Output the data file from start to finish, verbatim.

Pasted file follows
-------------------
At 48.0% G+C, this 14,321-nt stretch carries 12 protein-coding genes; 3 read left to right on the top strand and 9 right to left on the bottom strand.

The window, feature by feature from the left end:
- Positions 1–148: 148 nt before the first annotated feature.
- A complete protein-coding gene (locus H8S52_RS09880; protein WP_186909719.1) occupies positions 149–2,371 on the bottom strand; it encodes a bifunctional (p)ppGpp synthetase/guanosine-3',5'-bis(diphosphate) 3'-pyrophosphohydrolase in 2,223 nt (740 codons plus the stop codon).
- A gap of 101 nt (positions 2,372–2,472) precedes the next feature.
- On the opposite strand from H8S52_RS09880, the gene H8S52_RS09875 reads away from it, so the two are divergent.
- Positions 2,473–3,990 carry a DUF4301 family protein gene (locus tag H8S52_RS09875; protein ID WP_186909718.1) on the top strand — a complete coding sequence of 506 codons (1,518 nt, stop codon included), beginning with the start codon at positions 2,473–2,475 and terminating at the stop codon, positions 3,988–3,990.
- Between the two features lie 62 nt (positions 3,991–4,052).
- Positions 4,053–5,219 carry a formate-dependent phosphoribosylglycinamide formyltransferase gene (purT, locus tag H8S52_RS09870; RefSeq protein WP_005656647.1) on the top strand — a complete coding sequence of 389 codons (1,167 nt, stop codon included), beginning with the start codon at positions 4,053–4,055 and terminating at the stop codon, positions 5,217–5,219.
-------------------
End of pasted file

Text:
At 48.0% G+C, this 14,321-nt stretch carries 12 protein-coding genes; 3 read left to right on the top strand and 9 right to left on the bottom strand.

The window, feature by feature from the left end:
- Positions 1–148: 148 nt before the first annotated feature.
- A complete protein-coding gene (locus H8S52_RS09880; protein WP_186909719.1) occupies positions 149–2,371 on the bottom strand; it encodes a bifunctional (p)ppGpp synthetase/guanosine-3',5'-bis(diphosphate) 3'-pyrophosphohydrolase in 2,223 nt (740 codons plus the stop codon).
- A gap of 101 nt (positions 2,372–2,472) precedes the next feature.
- On the opposite strand from H8S52_RS09880, the gene H8S52_RS09875 reads away from it, so the two are divergent.
- Positions 2,473–3,990 carry a DUF4301 family protein gene (locus tag H8S52_RS09875; protein ID WP_186909718.1) on the top strand — a complete coding sequence of 506 codons (1,518 nt, stop codon included), beginning with the start codon at positions 2,473–2,475 and terminating at the stop codon, positions 3,988–3,990.
- Between the two features lie 62 nt (positions 3,991–4,052).
- Positions 4,053–5,219 carry a formate-dependent phosphoribosylglycinamide formyltransferase gene (purT, locus tag H8S52_RS09870; RefSeq protein WP_005656647.1) on the top strand — a complete coding sequence of 389 codons (1,167 nt, stop codon included), beginning with the start codon at positions 4,053–4,055 and terminating at the stop codon, positions 5,217–5,219.